Public transport ticketing may seem like a trivial issue, but it is more important than most of us realize. While trains and tracks have looked mostly the same, ticketing has evolved throughout history to match the pace of our technological advancements. It has taken many forms: tokens, pieces of paper, magnetic strip cards, smart cards, until, finally, our tickets are becoming embedded in our credit cards and phones. This has already been implemented in London, where users can directly pay for their fares at the gates or buses using contactless payment cards (CPCs) or cell phones embedded with NFC technology. If you have never heard of CPCs, it is because they are not available in all corners of the world just yet. Essentially a CPC is a credit card that also operates using near field technology: instead of inserting your car and typing a pin, you simply waive your credit card at a reader and voilà, your ticket is paid for! For security reasons, this is currently limited to low value purchases (£30 in the UK), which is more than enough for a metro ticket. Some countries are starting to roll out these new cards, as they provide an excellent way for credit card companies to increase their market share. If the credit card is convenient enough to use on small purchases, many people might start using them instead of cash. In the UK over 81 million of such credit cards have been issued and their use in the public transport system has been increasing steadily, thanks also to some of the benefits for the users, such as special price caps, and the unification of ticketing, as CPCs can now be used on buses, tube, trains, bike shares and soon even Black Cabs.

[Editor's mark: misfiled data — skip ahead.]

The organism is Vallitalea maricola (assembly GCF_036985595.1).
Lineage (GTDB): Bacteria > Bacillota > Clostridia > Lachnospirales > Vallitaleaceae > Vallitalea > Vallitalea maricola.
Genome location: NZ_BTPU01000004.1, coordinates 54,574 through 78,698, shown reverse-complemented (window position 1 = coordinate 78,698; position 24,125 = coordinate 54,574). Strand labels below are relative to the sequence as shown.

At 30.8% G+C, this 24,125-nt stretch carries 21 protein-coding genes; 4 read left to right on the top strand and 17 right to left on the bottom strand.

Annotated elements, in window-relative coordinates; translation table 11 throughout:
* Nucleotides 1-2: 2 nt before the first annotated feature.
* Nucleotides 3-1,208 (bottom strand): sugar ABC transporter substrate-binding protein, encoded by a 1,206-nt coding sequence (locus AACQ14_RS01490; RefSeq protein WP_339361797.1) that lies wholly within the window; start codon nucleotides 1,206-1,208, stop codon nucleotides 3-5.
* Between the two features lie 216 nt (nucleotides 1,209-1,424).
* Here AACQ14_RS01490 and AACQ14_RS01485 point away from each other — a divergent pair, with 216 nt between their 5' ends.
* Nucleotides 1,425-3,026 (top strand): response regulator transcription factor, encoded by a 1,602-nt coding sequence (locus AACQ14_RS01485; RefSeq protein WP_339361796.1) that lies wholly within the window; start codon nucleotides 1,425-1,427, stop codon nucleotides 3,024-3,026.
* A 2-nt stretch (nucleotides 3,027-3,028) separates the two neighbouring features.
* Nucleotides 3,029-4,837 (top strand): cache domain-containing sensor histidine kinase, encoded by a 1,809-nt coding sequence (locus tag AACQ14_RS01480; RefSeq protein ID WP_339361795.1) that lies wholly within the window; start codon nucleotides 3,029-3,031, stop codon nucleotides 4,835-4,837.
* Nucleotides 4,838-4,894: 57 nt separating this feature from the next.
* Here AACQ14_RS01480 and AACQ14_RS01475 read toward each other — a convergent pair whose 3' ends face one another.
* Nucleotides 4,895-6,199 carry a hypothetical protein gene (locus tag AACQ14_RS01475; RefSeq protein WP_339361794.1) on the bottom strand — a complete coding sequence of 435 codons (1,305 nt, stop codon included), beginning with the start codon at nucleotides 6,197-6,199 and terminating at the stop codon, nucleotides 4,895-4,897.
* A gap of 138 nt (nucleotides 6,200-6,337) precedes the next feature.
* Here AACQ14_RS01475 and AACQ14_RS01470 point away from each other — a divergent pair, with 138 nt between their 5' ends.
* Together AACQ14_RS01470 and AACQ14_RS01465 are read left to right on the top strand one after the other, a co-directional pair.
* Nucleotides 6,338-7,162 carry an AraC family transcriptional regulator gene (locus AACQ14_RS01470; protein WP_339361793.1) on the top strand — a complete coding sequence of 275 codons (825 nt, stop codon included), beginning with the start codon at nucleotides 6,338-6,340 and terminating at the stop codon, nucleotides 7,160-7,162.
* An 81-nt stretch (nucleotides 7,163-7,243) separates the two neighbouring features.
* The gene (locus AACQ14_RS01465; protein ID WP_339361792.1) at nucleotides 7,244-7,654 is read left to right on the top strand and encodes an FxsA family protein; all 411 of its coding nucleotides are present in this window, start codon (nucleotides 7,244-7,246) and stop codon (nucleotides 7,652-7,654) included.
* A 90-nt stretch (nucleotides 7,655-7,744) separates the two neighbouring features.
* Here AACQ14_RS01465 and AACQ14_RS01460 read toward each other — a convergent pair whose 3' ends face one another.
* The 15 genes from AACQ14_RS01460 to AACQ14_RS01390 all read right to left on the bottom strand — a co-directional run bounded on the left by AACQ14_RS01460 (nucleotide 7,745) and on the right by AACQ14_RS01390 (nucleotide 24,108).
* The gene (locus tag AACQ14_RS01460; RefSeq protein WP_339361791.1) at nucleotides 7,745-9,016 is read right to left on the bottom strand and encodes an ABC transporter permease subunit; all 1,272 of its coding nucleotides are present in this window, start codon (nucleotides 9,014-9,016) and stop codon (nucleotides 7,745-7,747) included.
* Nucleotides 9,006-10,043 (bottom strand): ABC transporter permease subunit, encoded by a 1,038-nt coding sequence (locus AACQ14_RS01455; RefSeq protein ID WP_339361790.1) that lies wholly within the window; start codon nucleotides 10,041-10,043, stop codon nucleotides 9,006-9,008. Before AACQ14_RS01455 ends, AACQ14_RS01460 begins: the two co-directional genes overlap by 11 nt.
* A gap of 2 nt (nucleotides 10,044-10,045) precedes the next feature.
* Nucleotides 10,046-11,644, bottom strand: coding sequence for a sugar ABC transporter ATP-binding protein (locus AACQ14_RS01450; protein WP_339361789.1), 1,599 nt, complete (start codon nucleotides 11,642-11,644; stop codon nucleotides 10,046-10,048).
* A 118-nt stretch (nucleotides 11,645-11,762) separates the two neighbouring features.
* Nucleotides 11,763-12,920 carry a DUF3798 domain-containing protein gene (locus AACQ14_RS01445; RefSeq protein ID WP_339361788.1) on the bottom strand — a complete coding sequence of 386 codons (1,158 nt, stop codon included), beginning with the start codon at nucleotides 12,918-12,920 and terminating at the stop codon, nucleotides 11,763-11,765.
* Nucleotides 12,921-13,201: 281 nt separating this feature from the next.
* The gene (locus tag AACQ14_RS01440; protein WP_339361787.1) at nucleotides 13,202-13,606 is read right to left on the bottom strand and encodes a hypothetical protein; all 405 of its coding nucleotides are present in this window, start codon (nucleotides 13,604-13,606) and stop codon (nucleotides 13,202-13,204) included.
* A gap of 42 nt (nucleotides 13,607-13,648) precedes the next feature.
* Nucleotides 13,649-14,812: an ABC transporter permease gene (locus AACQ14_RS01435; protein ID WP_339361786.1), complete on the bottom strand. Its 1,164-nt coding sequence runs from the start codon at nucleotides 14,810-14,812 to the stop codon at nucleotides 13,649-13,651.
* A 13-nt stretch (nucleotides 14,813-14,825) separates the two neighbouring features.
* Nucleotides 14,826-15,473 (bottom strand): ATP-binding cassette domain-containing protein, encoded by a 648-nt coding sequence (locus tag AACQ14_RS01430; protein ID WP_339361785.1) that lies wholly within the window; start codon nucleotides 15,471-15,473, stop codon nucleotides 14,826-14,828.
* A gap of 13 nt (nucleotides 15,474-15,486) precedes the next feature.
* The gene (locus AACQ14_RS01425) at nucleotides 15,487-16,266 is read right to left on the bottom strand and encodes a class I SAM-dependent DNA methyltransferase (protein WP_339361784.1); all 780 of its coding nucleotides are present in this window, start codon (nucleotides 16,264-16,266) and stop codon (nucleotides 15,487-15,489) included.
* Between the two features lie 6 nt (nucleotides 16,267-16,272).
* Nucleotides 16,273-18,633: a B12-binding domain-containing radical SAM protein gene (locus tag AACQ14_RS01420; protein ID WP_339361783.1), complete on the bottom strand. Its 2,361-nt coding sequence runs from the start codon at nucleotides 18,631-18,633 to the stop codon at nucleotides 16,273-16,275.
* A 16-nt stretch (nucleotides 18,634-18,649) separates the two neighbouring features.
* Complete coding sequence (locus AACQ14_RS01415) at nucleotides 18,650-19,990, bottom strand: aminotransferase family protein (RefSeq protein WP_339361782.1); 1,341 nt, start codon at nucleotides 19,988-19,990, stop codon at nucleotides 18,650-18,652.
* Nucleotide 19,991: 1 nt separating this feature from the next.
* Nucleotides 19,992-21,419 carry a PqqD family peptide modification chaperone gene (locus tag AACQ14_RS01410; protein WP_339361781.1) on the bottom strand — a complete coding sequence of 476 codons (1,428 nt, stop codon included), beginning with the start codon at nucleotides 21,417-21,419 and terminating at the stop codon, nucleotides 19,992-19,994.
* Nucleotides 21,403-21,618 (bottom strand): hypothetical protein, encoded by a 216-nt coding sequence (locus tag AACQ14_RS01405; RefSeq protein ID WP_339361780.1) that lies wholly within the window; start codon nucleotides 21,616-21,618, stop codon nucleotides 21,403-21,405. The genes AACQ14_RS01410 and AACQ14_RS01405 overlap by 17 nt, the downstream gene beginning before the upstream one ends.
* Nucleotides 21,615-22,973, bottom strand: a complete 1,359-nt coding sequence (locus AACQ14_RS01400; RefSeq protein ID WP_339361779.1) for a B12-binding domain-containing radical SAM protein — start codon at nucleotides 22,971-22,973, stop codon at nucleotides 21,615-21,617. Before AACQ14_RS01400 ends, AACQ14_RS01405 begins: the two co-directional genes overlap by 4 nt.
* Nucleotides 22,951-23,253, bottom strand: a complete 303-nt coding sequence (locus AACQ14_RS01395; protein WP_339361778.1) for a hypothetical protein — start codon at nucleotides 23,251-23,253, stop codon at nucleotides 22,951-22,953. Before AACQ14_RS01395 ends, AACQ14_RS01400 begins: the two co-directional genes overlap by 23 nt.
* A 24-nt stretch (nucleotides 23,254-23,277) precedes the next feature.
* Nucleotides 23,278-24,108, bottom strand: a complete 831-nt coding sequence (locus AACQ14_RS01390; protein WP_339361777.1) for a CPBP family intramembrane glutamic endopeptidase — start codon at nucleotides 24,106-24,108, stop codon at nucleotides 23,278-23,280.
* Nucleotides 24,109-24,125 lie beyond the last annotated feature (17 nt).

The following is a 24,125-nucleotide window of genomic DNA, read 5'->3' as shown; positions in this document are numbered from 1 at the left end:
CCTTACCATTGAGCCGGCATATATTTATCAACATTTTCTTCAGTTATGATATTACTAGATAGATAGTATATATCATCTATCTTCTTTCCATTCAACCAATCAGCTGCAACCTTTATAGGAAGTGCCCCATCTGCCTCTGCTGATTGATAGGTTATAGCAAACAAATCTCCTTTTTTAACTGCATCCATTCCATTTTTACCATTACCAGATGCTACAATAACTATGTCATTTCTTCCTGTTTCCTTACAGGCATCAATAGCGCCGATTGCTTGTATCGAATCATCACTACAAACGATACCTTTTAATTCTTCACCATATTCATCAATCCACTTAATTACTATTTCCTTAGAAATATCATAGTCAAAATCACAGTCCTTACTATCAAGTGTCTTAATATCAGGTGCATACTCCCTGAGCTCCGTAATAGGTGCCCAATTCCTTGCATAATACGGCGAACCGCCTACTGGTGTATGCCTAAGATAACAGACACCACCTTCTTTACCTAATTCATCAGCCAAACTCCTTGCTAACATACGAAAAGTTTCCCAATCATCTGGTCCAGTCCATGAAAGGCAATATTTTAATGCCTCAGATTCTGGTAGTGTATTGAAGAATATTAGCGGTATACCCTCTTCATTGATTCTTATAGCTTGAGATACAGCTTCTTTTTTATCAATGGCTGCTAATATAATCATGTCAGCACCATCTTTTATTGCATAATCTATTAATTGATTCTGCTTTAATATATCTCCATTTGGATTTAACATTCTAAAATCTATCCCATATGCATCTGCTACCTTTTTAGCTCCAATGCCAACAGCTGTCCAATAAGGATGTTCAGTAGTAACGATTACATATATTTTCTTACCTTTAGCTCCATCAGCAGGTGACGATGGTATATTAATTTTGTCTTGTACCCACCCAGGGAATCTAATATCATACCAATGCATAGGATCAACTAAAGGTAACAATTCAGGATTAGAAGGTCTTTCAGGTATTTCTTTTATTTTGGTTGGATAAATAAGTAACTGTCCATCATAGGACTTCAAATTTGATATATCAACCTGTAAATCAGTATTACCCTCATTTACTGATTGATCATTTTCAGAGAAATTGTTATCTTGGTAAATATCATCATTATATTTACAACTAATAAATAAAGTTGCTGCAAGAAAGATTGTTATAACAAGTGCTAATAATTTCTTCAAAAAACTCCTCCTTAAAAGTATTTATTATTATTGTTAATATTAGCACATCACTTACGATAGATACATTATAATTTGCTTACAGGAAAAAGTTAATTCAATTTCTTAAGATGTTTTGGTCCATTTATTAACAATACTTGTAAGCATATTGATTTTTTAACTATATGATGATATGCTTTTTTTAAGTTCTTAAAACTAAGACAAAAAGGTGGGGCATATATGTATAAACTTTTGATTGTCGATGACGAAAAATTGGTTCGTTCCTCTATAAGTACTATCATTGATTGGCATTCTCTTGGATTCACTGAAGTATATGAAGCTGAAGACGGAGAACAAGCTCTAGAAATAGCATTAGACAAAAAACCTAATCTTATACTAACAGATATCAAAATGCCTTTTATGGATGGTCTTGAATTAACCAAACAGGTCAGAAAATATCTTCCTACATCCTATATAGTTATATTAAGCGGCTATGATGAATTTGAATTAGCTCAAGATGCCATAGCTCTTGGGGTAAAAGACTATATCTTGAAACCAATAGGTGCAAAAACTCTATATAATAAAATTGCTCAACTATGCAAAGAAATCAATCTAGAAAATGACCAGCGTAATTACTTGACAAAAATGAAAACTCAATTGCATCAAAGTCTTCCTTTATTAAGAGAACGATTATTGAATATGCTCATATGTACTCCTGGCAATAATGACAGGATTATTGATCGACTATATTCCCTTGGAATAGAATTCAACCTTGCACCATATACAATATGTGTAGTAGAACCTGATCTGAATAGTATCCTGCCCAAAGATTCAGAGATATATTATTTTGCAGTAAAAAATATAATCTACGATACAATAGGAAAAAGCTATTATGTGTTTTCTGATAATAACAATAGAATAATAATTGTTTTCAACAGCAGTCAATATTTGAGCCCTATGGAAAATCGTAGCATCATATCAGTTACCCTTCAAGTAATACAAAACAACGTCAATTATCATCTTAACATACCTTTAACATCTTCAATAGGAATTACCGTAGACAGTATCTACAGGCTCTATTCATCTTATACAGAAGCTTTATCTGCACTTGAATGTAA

This begs the question: what is the benefit of such ticketing system? For the transport operator, they are two fold. First, Transport for London (TfL) saves in operational costs, as they save money in maintenance, smart cards issued, employees, etc. These savings have been estimated to be 11 million pounds per year. Secondly, with increased use of ICTs, TfL is able to collect user behavior data, which can be used to improve the overall efficiency of their system. For the users benefits come in the form of special price caps (those will also be implemented for users of London’s smart card system, Oyster, as soon as both systems can be unified under one central operation), increased transparency through the ability to use an online portal to check their trips, time savings (users don’t need to wait in line to buy tickets or top up cards) and having a single way to pay for all transportation services. However, the first two benefits can also be (soon) expected from the Oyster system and the last one is minimal: there is little or no quantitative information on the time savings, but one can expect that it won’t be more than the amount spent buying a ticket or recharging an Oyster. So what is the real benefit for users? Well, the benefit is on the value of time. Value of time is a measure of the opportunity cost of the time spent on a journey, that is, the amount one is willing to pay to save that time. And most of us can testify that the simple sight of a queue may make us change our minds about our transport choices: the value of time when in line can be very high. How many of us haven’t simply given up and left a line that was taking too long? So while in absolute terms these time savings may seems insignificant, in relative terms they can significantly increase convenience and comfort for users. In a city such as London, where average commuting time is 75 minutes, this can be valuable.